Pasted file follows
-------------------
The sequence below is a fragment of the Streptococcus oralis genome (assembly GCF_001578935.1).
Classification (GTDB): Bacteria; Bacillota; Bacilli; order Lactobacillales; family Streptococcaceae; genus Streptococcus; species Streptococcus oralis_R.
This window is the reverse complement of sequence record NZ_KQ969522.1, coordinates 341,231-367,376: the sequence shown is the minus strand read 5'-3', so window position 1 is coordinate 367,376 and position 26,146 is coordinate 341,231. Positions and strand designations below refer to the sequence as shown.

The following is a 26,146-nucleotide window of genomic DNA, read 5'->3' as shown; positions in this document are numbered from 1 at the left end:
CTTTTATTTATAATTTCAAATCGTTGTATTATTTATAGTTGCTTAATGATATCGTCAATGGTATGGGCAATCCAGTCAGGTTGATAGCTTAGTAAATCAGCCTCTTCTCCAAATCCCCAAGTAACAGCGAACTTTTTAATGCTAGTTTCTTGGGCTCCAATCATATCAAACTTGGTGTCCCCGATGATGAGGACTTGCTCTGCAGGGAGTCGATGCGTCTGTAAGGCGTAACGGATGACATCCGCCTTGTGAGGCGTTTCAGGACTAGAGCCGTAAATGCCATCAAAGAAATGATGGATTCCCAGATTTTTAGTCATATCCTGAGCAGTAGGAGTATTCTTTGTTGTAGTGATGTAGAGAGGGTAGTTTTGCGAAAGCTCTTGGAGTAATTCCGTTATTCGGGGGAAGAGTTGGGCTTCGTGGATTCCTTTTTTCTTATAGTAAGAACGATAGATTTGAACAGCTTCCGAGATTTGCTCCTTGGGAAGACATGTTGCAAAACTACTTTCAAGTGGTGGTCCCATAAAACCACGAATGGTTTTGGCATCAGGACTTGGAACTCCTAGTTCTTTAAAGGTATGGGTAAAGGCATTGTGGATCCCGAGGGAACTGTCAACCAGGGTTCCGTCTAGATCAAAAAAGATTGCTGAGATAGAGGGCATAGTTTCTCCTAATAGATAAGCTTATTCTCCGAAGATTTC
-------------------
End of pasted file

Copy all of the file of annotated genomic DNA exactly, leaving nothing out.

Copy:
The sequence below is a fragment of the Streptococcus oralis genome (assembly GCF_001578935.1).
Classification (GTDB): Bacteria; Bacillota; Bacilli; order Lactobacillales; family Streptococcaceae; genus Streptococcus; species Streptococcus oralis_R.
This window is the reverse complement of sequence record NZ_KQ969522.1, coordinates 341,231-367,376: the sequence shown is the minus strand read 5'-3', so window position 1 is coordinate 367,376 and position 26,146 is coordinate 341,231. Positions and strand designations below refer to the sequence as shown.

The following is a 26,146-nucleotide window of genomic DNA, read 5'->3' as shown; positions in this document are numbered from 1 at the left end:
CTTTTATTTATAATTTCAAATCGTTGTATTATTTATAGTTGCTTAATGATATCGTCAATGGTATGGGCAATCCAGTCAGGTTGATAGCTTAGTAAATCAGCCTCTTCTCCAAATCCCCAAGTAACAGCGAACTTTTTAATGCTAGTTTCTTGGGCTCCAATCATATCAAACTTGGTGTCCCCGATGATGAGGACTTGCTCTGCAGGGAGTCGATGCGTCTGTAAGGCGTAACGGATGACATCCGCCTTGTGAGGCGTTTCAGGACTAGAGCCGTAAATGCCATCAAAGAAATGATGGATTCCCAGATTTTTAGTCATATCCTGAGCAGTAGGAGTATTCTTTGTTGTAGTGATGTAGAGAGGGTAGTTTTGCGAAAGCTCTTGGAGTAATTCCGTTATTCGGGGGAAGAGTTGGGCTTCGTGGATTCCTTTTTTCTTATAGTAAGAACGATAGATTTGAACAGCTTCCGAGATTTGCTCCTTGGGAAGACATGTTGCAAAACTACTTTCAAGTGGTGGTCCCATAAAACCACGAATGGTTTTGGCATCAGGACTTGGAACTCCTAGTTCTTTAAAGGTATGGGTAAAGGCATTGTGGATCCCGAGGGAACTGTCAACCAGGGTTCCGTCTAGATCAAAAAAGATTGCTGAGATAGAGGGCATAGTTTCTCCTAATAGATAAGCTTATTCTCCGAAGATTTC